Argonne National Laboratory's 2012 Energy Showcase in the Chicago suburbs this past September 15th? Don't worry: we're very happy to share our video and photo highlights from this rare opportunity to peek inside the birthplace of modern nuclear science, and see first-hand some of the amazing research being done in America's heartland.
According to an on-site event organizer, this year's open house was the first one held in five years, after tighter security restrictions post-9/11 put National Laboratory open houses on hold. This year's Energy Showcase was also the first to require visitors to pre-register online. While past events had as many as 20,000 visitors each, Energy Showcase 2012 hosted a more modest registered attendance of approximately 2,000* - not necessarily a downside if you were seeking a good, close look at the dozens of fascinating exhibits on hand. [*According to another person I spoke to later, the registration attendance was capped at 10,000, so I may have misheard the original attendance estimate. If any readers out there have more solid attendance stats, please let us know in the comments! - LR]
First, let's stop in at the Physics building to have a look at the Gammasphere, the world's most powerful spectrometer for nuclear structure research. If the Gammasphere looks familiar, you may remember that the device had a 'guest starring role' in the 2003 feature film "Hulk," as the contraption that triggered Bruce Banner's verdant transformation - back then, it was physically located at Lawrence Berkeley National Laboratory. Read more at http://www.phy.anl.gov/gammasphere/index.html
Next, let's take a short drive south to the nearby Advanced Photon Source complex, a facility which provides the brightest x-ray beams in the Western Hemisphere to more than 5,000 scientists from around the United States and the world. Here's a panned view from the APS observation gallery, as a researcher gives a basic explanation of its workings in the final 30 seconds or so of the video. In person, the building and equipment are remarkably large; what you see here on the video is only a tiny fraction of the APS accelerator "ring." More at http://aps.anl.gov/About/APS_Overview/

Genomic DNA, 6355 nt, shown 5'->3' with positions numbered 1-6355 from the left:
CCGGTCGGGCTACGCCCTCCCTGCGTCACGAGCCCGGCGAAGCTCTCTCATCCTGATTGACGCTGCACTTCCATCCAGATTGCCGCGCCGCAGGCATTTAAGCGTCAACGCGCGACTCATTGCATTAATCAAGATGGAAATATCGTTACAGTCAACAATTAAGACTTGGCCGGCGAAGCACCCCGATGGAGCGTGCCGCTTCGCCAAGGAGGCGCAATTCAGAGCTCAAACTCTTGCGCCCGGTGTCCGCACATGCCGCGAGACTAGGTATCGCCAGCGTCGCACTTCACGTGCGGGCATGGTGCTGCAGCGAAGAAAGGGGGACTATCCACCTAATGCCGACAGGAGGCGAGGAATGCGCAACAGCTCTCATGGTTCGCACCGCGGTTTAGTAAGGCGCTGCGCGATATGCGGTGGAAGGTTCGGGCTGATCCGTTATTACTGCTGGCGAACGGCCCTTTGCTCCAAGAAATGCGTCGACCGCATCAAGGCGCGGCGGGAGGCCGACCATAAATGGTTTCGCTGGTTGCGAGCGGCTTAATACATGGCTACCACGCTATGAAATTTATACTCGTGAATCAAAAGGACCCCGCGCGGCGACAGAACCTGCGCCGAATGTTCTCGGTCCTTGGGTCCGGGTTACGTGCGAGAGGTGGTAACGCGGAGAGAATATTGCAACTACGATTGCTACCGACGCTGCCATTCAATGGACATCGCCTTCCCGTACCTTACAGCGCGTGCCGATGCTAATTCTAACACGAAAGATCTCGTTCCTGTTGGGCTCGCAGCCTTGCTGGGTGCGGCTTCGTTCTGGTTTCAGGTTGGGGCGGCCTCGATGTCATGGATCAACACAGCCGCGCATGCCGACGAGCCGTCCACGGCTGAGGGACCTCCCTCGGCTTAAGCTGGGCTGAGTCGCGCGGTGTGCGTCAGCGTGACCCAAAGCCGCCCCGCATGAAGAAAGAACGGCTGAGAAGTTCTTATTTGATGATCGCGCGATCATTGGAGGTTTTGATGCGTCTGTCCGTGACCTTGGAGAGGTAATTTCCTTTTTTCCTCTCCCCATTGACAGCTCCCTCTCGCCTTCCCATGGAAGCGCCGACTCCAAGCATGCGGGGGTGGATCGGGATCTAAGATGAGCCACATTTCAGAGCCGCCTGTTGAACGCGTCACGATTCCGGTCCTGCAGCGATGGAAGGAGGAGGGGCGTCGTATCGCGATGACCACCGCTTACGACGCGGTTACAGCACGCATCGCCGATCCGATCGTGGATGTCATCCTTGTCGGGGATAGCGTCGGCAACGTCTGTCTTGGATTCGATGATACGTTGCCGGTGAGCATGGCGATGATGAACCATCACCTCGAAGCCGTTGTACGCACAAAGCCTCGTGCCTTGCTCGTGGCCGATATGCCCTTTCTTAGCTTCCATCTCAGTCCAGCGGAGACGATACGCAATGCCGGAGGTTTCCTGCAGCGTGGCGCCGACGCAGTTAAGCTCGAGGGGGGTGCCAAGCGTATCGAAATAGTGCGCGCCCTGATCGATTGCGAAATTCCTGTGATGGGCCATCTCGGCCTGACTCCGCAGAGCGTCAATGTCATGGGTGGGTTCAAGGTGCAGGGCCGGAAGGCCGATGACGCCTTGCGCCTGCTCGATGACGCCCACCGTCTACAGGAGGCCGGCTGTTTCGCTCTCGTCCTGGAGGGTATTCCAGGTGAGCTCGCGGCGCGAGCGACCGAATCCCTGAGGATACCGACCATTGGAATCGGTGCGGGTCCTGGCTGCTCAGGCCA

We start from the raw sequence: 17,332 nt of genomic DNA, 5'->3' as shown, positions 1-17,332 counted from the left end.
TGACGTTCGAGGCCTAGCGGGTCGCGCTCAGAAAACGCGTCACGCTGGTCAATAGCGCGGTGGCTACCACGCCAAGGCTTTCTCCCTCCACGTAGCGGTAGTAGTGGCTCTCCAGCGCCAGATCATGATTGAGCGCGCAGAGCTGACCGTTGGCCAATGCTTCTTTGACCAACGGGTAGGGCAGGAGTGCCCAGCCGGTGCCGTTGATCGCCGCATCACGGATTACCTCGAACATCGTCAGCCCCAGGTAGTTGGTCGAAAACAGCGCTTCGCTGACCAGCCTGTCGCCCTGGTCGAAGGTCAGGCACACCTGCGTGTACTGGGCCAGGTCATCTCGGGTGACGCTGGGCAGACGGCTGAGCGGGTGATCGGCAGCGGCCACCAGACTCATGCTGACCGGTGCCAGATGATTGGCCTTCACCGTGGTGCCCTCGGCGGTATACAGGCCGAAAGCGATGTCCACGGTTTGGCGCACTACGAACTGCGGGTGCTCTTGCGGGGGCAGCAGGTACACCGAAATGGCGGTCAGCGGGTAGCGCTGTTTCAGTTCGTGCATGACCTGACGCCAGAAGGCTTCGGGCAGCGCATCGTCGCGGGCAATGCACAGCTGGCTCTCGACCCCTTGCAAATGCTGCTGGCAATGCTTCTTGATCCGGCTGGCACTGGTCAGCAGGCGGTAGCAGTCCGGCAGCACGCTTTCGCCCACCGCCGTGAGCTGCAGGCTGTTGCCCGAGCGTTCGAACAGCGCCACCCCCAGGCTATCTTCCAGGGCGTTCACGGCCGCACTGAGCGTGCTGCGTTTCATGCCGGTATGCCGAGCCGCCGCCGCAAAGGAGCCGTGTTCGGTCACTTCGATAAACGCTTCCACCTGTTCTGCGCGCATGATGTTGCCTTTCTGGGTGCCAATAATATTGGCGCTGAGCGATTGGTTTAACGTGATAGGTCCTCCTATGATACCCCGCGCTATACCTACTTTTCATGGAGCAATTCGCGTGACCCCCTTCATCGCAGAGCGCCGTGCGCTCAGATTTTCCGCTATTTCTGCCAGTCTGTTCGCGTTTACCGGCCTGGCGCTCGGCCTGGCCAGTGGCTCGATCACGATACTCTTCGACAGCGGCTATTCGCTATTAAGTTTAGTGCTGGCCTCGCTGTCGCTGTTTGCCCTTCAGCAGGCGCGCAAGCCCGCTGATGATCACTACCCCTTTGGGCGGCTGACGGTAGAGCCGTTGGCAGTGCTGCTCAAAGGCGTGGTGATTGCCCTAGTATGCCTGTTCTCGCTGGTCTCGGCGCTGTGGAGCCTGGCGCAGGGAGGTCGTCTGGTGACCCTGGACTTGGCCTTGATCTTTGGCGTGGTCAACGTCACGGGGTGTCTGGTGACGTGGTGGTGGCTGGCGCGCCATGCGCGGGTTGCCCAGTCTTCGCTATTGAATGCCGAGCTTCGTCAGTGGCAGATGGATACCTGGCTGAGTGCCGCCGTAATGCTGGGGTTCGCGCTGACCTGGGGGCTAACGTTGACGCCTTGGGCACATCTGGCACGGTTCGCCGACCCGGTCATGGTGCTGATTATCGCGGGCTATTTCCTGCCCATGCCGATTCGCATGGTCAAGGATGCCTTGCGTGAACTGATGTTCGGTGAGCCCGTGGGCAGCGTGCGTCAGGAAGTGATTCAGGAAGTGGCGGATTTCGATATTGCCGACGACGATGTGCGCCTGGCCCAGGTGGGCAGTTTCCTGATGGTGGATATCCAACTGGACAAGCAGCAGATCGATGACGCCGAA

Here is a live demonstration of a technique called "acoustic levitation" that uses high-frequency (~22kHz) sound waves to suspend small objects like liquid droplets, plastic spheres, and popcorn in mid-air. Bystanders could manipulate and rearrange the plastic beads within the sound column using a metal spoon, creating intriguing patterns. As you can see from the video, the column behaves as though the beads are 'magnetically' attracted along an invisible vertical line running between the upper and lower sound generators. The demonstrators explain that the beads are spaced at wavelength node intervals of about one-third inch, allowing visualization of the standing wave. More at http://www.anl.gov/articles/no-magic-show-real-world-levitation-inspire-better-pharmaceuticals
Down the hall, we stopped by to see an X-ray diffraction demonstration, which provides a simulation of how the APS' powerful X-ray beam can reveal the before-unseen inner structures of nanoparticles, proteins, crystalline structures, organic molecules, and many other materials. More at http://aps.anl.gov/
In part 2 of our look inside Argonne National Laboratory, we'll visit ANL's Nuclear Museum, home of many historical treasures from the dawn of the Atomic Age.